It’s been two weeks since the Bitcoin Cash (BCH) hard fork that upgraded the BCH chain and resulted in a blockchain split. But although many people have been focusing on the birth of Bitcoin SV, a number of BCH proponents are already moving forward and discussing the network’s latest upgrades, as well as the next hard fork scheduled for May.
BCH Chain Upgrades
The Bitcoin Cash (BCH) blockchain has split and many supporters are ready to move on, as the hash war is said to be over because the Bitcoin SV developers have revealed that they will add replay protection. But with all the focus on the emergence of a new chain, many people haven’t even noticed that the BCH software has been upgraded. For instance, new protocol changes have been applied to the blockchain, including a clean stack for more efficient script evaluation, canonical transaction ordering (CTOR), an enforced minimum transaction size, push-only for scriptsig, and the addition of the opcode OP_Checkdatasig.
The Most Discussed Additions to the BCH Chain
The two recent fork additions, OP_Checkdatasig and CTOR, have been the topic of intense discussion over the past few weeks. With CTOR, transactions within a block are sorted differently, while removing the limits of topological transaction ordering (TTOR). Developers believe CTOR removes a lot of the complexity of block template creation time. When coupled with the Graphene protocol, the chain could see a more efficient method of broadcasting blocks as well.
BCH developer and cryptocurrency miner Jonathan Toomin has published a comprehensive description of CTOR, while blockchain researcher Joannes Vermorel has also written about the protocol in great detail. And Bitcoincash.org explains that Bitcoin ABC developers believe CTOR “will have huge payoffs for the future of Bitcoin Cash.”
OP_Checkdatasig and CTOR are the most discussed upgrades to the BCH chain.
The other widely discussed addition to the Bitcoin Cash protocol was re-enabling the old opcode OP_Checkdatasig to improve the BCH script language. Basically, when someone uses the opcode OP_Checkdatasig, it calculates the hash within a transaction and checks the signature against that data set, which essentially validates or invalidates the signature in an autonomous fashion. Proponents of OP_Checkdatasig believe the script language can allow many different contract-like concepts, including permissionless cross-chain atomic swaps, native tokens and oracles. Bitcoin ABC developer Mengerian has written a detailed analysis of OP_Checkdatasig, in which he explains how the opcode could allow many types of decision-based transactions and smart contracts.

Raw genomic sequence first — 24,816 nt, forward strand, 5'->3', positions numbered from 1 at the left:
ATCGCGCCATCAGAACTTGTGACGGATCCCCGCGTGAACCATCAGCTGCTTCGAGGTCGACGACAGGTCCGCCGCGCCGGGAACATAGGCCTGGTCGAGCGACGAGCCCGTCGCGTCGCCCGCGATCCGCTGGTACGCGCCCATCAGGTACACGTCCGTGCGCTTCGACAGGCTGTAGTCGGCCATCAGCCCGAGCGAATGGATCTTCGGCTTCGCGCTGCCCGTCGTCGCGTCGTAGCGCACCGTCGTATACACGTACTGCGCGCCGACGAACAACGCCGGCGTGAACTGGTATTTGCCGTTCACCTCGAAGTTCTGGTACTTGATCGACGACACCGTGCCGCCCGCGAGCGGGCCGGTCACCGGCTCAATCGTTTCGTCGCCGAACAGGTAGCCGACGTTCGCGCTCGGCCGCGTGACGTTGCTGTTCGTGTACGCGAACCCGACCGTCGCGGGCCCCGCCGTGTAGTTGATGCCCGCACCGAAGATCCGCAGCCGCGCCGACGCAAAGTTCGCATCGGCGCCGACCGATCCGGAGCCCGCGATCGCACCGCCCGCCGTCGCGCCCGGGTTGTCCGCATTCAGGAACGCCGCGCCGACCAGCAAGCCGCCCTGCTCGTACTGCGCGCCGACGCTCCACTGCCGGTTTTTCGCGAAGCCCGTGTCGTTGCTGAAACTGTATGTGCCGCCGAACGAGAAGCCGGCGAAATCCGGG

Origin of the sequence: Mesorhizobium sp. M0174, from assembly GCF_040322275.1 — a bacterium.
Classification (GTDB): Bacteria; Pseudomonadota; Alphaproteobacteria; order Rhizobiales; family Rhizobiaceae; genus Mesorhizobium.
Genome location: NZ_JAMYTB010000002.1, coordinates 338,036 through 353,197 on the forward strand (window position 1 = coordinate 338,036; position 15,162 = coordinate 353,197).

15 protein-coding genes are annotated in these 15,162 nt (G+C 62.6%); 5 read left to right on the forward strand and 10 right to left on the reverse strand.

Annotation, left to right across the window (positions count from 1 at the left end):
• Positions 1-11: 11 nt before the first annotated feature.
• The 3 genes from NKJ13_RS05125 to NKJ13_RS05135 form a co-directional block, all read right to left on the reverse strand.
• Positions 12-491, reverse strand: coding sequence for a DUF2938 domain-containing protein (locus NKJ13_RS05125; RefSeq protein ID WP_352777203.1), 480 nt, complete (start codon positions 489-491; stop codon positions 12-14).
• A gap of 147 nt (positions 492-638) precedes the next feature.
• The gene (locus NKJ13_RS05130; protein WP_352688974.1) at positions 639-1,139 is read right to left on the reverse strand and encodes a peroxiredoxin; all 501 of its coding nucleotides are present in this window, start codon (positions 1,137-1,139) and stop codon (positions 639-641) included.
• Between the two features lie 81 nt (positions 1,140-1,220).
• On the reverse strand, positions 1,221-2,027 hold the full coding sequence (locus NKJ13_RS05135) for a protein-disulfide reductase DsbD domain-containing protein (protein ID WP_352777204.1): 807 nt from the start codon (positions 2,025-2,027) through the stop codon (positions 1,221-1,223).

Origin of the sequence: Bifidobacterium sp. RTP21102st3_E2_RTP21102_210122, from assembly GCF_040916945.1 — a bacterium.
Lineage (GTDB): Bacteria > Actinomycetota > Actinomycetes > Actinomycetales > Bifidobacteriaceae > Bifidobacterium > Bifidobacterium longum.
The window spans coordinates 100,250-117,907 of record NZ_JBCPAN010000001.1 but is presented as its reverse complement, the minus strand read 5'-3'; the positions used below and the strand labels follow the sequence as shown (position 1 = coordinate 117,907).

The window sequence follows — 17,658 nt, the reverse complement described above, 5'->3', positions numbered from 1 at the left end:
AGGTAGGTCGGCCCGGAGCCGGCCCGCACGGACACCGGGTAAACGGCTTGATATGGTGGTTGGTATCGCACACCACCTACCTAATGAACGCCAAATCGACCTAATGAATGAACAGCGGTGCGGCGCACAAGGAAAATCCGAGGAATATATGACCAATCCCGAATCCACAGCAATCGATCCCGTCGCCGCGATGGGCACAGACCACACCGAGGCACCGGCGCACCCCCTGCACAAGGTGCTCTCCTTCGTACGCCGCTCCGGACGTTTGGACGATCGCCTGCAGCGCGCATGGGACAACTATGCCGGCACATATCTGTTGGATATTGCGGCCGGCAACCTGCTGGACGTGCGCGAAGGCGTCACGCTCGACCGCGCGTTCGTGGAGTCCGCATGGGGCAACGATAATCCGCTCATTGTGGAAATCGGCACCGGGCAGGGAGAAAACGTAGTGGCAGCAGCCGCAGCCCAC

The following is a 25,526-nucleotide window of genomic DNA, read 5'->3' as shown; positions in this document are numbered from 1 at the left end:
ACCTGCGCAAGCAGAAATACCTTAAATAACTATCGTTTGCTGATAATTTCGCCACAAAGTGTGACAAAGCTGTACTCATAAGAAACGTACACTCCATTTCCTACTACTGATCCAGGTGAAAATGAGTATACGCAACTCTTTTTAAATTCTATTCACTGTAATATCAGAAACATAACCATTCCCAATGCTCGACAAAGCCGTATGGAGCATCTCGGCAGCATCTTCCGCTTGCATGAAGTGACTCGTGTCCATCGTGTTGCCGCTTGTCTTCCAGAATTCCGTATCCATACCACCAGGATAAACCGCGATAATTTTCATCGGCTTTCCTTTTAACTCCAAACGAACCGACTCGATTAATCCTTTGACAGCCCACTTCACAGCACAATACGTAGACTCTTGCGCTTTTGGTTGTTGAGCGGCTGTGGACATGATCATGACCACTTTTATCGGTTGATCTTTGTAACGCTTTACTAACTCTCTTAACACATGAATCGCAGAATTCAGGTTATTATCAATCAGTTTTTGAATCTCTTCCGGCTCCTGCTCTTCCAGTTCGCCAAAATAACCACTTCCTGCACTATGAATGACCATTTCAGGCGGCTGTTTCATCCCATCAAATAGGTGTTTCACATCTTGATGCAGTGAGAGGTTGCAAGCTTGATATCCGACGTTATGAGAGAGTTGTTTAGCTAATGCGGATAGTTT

Bitcoin ABC’s plans for Bitcoin Cash technical engineering going forward.
New Opcodes and Schnorr Signatures
Now that these new features have been added to the BCH chain, many are wondering what’s coming in the next hard fork, scheduled for May 2019. The Bitcoin ABC development roadmap published last August shows there are many different features planned for future software. Back in October, Bitcoin Cash developer Shammah Chancellor (Micropresident) also published a suggested specification for the May fork, so developers could discuss the proposal. Over the last few weeks, BCH developers such as Mark Lundeberg, Awemany, Andrew Stone, Mengerian and Jason Cox have been discussing the proposed specifications in great detail.
The specifications under discussion include re-enabling the following opcodes: OP_Mul, OP_Invert, OP_Lshift and OP_Rshift. These specific opcodes are the same ones that were recently implemented on the BSV chain and they could add various scripting abilities and possibly allow for concepts such as Rabin signatures. The other specification listed on the proposal is enabling Schnorr signatures on the BCH chain.
The benefits of Schnorr signatures has been discussed in great length within the cryptocurrency community and the signature algorithm could theoretically advance scaling by reducing bandwidth and storage by 25 percent. The Schnorr scheme also offers privacy benefits if the protocol is coupled with concepts like transaction tumblers. Essentially transaction signatures could be obfuscated by tweaking shuffling software in the same fashion as mixing the inputs and outputs of combined BCH values.
There’s still a lot of time for the community and developers to discuss the next upgrade.
6 Months to Discuss
BCH proponents on the subreddit r/btc have also discussed the developer’s documentation, with one person commenting that they appreciated that the development has been “progressing normally.” Other BCH enthusiasts in the r/btc conversation started asking when the next block size increase would take place. The well-known BCH community member Homopit has already provided a response, stating that “The limit is now 500x above demand — Developers are working on more important things — 40-minute propagation for the 64MB block on BSV chain. Remember?”
Of course, the proposed specifications are only on the table for discussion at the moment, but it’s good for BCH proponents to get a glimpse of possible development plans. There’s also six months left and plenty of time for debate about the consensus changes slated for next spring.
What do you think about the recent additions to the Bitcoin Cash blockchain and the proposal for the upcoming May 2019 hard fork? Let us know what you think in the comments section below.
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